Dance Proving to be an Elixir for Lifelong Well Being
Dance is emerging as therapeutic when it comes to staving off the mental and physical ravages of aging with research demonstrating the benefits for older people with mobility issues.
Luckily, it is also the simplest… and the cheapest. All you need is a clear space, some inspirational music and the ability to move around to it, even with walking aids.
Even better than dancing in the privacy of your own home, however, is finding a local dance class to attend, where you can be introduced to different steps and styles at an appropriate level, as well as make new friends.
A weekly class in the Gympie Apex Hall run by the bubbly dance teacher Gail Hewton has been seeing the invigorating effects on its participants.
Gail’s gentle and enthusiastic cajoling has seen the 60- and 70-somethings in the class attempting a range of dance styles including jazz, folk, ballroom, latin and musical theatre.
“Gail’s personality motivates us to greater achievements,” said one participant.
It is clear that Gail’s choice of music – from popular tunes of the 50s and 60s, classical, country and many others – and her step-by-step instructions provides equal measures of fun, challenge and achievement for the class participants who have a range of conditions.
“What I like most about class is Gail’s joy, the music and the clever moves to match the music. My balance and agility is improving as is my coordination and I’m less stiff,” said a participant who has Parkinson’s Disease.
The class is specially designed for people with mobility issues as a result of conditions such as Parkinson’s, Multiple Sclerosis, stroke, etc, or less mobility from aging as a result of arthritis, osteoporosis, reduced joint mobility or less muscle strength and flexibility, weight issues, and joint replacements, etc.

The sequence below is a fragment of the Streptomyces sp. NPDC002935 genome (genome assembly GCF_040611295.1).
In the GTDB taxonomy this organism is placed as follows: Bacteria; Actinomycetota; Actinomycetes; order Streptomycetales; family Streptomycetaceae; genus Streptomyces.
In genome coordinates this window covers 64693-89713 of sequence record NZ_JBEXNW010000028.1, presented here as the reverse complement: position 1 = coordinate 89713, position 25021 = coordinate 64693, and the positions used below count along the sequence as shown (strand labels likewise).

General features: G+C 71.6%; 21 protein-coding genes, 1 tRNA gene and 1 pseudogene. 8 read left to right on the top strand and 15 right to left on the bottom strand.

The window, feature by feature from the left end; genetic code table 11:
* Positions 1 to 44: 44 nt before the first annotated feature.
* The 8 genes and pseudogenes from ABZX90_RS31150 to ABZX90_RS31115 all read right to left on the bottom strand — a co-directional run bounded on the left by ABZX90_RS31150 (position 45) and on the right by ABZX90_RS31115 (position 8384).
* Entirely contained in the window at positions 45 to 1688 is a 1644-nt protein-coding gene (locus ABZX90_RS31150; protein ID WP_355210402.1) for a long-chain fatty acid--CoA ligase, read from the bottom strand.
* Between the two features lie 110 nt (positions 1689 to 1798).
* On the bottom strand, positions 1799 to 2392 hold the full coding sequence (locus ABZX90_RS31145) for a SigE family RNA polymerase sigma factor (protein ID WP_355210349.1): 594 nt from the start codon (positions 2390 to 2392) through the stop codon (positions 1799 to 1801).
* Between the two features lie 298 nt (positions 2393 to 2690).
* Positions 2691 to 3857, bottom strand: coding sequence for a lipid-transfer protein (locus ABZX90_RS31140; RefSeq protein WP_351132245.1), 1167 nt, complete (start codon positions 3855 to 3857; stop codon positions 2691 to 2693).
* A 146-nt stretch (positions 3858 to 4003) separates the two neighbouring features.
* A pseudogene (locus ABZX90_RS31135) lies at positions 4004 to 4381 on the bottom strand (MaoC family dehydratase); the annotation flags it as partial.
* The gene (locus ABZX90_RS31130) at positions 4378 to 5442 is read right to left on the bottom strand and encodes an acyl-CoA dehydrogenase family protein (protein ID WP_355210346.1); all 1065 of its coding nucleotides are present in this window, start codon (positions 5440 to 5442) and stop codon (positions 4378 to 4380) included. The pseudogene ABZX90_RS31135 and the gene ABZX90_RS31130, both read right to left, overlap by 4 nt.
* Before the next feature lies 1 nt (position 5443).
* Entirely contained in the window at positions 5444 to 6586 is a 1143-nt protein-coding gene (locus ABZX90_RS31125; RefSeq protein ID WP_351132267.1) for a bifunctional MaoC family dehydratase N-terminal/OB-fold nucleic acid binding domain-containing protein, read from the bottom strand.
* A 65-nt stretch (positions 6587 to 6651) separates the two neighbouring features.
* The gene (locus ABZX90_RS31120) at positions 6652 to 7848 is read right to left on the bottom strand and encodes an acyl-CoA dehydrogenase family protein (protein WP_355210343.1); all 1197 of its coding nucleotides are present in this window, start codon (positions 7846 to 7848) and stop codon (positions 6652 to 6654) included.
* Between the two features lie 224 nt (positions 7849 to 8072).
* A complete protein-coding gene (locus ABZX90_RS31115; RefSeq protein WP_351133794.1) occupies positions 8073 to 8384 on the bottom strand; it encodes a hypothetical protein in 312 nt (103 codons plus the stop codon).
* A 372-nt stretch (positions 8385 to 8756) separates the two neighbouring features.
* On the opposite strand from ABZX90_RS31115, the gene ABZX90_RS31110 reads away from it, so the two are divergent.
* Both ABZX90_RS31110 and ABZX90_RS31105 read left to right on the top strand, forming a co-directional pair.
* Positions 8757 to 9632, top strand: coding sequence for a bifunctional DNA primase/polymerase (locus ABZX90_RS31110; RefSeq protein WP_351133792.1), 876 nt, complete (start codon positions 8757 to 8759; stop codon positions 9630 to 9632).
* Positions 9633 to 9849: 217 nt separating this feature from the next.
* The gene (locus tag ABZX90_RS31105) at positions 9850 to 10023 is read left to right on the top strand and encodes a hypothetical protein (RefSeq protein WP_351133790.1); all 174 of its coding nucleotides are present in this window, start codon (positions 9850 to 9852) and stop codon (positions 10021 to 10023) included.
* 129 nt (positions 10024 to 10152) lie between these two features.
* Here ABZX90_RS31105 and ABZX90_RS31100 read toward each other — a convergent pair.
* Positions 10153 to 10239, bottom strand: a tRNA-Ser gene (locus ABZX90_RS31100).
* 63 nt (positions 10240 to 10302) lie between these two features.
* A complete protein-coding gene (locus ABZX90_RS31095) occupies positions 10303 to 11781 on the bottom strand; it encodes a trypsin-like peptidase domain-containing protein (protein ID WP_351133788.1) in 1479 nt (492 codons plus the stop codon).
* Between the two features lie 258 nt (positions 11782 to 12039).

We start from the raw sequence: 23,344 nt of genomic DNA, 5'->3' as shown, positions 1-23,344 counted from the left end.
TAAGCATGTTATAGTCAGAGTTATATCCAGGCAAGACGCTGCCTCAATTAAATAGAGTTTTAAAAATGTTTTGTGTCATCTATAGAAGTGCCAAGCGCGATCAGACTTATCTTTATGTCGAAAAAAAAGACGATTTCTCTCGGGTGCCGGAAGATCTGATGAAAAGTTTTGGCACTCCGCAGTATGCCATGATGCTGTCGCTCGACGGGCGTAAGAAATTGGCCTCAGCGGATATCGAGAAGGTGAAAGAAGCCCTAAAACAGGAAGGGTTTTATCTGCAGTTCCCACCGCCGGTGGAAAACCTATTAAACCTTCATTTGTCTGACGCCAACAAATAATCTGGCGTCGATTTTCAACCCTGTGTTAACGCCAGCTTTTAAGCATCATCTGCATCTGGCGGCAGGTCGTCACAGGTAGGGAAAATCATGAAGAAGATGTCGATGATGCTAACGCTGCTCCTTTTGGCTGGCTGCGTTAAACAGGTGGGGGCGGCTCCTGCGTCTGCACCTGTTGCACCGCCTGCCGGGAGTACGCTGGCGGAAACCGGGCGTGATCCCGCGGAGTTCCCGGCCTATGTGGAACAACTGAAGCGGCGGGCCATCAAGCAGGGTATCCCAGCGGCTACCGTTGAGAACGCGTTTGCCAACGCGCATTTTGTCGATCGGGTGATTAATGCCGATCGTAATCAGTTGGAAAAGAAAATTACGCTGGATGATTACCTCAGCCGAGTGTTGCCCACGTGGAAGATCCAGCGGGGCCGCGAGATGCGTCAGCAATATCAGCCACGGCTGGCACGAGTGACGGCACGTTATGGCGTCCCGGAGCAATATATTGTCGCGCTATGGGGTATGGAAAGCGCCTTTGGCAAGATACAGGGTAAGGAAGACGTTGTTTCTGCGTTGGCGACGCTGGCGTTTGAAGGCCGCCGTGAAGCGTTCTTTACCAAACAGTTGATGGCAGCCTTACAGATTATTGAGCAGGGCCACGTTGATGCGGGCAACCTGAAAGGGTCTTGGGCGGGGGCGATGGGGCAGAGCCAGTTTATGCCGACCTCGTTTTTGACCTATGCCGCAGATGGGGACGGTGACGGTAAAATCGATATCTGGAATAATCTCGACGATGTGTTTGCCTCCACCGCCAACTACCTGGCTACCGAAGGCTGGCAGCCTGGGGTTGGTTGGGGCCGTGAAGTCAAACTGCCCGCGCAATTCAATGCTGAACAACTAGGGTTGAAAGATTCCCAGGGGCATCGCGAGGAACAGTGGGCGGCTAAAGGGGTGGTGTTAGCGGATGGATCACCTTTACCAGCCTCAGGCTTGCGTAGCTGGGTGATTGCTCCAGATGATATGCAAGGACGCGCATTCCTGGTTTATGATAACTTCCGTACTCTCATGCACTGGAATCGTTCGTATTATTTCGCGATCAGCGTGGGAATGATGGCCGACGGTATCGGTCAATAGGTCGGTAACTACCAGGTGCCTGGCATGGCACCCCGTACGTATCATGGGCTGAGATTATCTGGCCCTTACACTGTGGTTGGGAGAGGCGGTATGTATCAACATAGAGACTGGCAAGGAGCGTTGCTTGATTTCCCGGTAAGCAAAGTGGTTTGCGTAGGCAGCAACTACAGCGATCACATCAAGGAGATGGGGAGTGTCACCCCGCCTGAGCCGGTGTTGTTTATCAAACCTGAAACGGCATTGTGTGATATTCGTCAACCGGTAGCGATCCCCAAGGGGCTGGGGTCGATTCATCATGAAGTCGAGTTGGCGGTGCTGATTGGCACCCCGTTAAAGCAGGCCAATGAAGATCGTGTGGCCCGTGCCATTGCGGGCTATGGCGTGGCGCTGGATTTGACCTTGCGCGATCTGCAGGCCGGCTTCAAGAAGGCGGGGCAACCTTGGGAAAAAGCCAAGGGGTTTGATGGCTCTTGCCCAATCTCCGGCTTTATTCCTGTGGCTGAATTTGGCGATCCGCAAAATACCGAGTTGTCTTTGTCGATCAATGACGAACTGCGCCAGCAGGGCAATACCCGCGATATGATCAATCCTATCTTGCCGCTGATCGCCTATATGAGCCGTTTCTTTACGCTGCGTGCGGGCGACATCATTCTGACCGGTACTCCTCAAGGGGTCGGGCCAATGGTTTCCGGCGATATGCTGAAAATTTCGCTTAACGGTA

“The classes are carefully planned to be fun, social and beneficial for overall well being, and are about possibilities not limitations with options to dance seated, standing or holding on to something such as a cane, walker, behind a chair – the emphasis is on what you can do, not what you can’t!” said Gail who has over 30 years professional dance experience.
Whilst focused first and foremost on dancing the classes address concerns such as balance, flexibility, coordination, mobility, confidence, brain stimulation, social isolation, and general quality of life in a fun and supportive environment.
“I just enjoy it! Everyone is so friendly. The exercise is doing me a lot of good. It frees my muscles and I feel great for the rest of the day,” said another participant.
“I love to see them improving week by week and enjoying themselves, there is lots of smiling and laughter,’ said Gail who specialises in dance for older people.
‘I don’t believe in people saying they are too old to dance or that they can’t dance,’ she adds. ‘You are never too old to learn something new, no previous dance experience is necessary – dance is possible for everyone. I want to change people’s lives through what I do.’
Classes resume on 3 February and are held every Wednesday 10.15am-11.30am at the Apex Hall, 11 Red Hill Road, Gympie. For more information or to register your interest in joining the class contact Gail on 5412 2785 or firstname.lastname@example.org